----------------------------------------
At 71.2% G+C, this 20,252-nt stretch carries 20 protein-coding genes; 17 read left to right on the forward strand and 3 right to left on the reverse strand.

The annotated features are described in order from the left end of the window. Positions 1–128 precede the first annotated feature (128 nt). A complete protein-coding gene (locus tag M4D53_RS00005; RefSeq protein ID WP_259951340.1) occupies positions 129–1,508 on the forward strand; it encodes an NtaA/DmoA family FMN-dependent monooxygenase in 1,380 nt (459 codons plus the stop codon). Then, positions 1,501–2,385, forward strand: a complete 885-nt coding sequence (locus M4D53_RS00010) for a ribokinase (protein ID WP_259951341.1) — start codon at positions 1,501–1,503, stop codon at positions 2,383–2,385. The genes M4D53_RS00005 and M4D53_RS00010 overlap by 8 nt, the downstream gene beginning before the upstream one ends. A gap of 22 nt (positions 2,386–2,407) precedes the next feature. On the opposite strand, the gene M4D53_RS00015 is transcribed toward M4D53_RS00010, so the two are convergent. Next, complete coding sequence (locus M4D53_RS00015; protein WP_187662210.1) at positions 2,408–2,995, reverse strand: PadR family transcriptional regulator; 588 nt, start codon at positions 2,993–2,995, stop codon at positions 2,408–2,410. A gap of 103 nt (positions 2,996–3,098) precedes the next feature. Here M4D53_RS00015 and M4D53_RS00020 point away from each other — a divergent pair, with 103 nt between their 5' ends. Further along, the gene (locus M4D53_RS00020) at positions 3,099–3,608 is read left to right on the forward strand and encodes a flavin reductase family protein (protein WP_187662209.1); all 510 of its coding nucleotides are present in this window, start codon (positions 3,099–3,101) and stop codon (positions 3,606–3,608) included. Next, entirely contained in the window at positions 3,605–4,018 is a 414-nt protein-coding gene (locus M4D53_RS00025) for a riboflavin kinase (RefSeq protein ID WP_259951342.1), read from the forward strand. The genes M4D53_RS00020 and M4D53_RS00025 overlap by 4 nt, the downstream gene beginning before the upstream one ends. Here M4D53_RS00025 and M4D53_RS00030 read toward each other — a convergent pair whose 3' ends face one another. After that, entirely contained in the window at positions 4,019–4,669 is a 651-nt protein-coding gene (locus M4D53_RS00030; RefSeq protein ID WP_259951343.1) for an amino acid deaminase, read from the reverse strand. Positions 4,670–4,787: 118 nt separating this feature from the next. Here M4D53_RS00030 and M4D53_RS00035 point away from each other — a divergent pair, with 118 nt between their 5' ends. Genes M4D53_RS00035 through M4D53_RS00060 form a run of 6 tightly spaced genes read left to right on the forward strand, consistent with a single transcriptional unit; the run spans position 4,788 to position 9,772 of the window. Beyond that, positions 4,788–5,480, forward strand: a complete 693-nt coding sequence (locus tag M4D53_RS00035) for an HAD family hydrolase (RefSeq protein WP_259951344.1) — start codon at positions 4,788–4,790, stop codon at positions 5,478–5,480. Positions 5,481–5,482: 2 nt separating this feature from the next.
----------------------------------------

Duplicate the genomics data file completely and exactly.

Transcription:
At 71.2% G+C, this 20,252-nt stretch carries 20 protein-coding genes; 17 read left to right on the forward strand and 3 right to left on the reverse strand.

The annotated features are described in order from the left end of the window. Positions 1–128 precede the first annotated feature (128 nt). A complete protein-coding gene (locus tag M4D53_RS00005; RefSeq protein ID WP_259951340.1) occupies positions 129–1,508 on the forward strand; it encodes an NtaA/DmoA family FMN-dependent monooxygenase in 1,380 nt (459 codons plus the stop codon). Then, positions 1,501–2,385, forward strand: a complete 885-nt coding sequence (locus M4D53_RS00010) for a ribokinase (protein ID WP_259951341.1) — start codon at positions 1,501–1,503, stop codon at positions 2,383–2,385. The genes M4D53_RS00005 and M4D53_RS00010 overlap by 8 nt, the downstream gene beginning before the upstream one ends. A gap of 22 nt (positions 2,386–2,407) precedes the next feature. On the opposite strand, the gene M4D53_RS00015 is transcribed toward M4D53_RS00010, so the two are convergent. Next, complete coding sequence (locus M4D53_RS00015; protein WP_187662210.1) at positions 2,408–2,995, reverse strand: PadR family transcriptional regulator; 588 nt, start codon at positions 2,993–2,995, stop codon at positions 2,408–2,410. A gap of 103 nt (positions 2,996–3,098) precedes the next feature. Here M4D53_RS00015 and M4D53_RS00020 point away from each other — a divergent pair, with 103 nt between their 5' ends. Further along, the gene (locus M4D53_RS00020) at positions 3,099–3,608 is read left to right on the forward strand and encodes a flavin reductase family protein (protein WP_187662209.1); all 510 of its coding nucleotides are present in this window, start codon (positions 3,099–3,101) and stop codon (positions 3,606–3,608) included. Next, entirely contained in the window at positions 3,605–4,018 is a 414-nt protein-coding gene (locus M4D53_RS00025) for a riboflavin kinase (RefSeq protein ID WP_259951342.1), read from the forward strand. The genes M4D53_RS00020 and M4D53_RS00025 overlap by 4 nt, the downstream gene beginning before the upstream one ends. Here M4D53_RS00025 and M4D53_RS00030 read toward each other — a convergent pair whose 3' ends face one another. After that, entirely contained in the window at positions 4,019–4,669 is a 651-nt protein-coding gene (locus M4D53_RS00030; RefSeq protein ID WP_259951343.1) for an amino acid deaminase, read from the reverse strand. Positions 4,670–4,787: 118 nt separating this feature from the next. Here M4D53_RS00030 and M4D53_RS00035 point away from each other — a divergent pair, with 118 nt between their 5' ends. Genes M4D53_RS00035 through M4D53_RS00060 form a run of 6 tightly spaced genes read left to right on the forward strand, consistent with a single transcriptional unit; the run spans position 4,788 to position 9,772 of the window. Beyond that, positions 4,788–5,480, forward strand: a complete 693-nt coding sequence (locus tag M4D53_RS00035) for an HAD family hydrolase (RefSeq protein WP_259951344.1) — start codon at positions 4,788–4,790, stop codon at positions 5,478–5,480. Positions 5,481–5,482: 2 nt separating this feature from the next.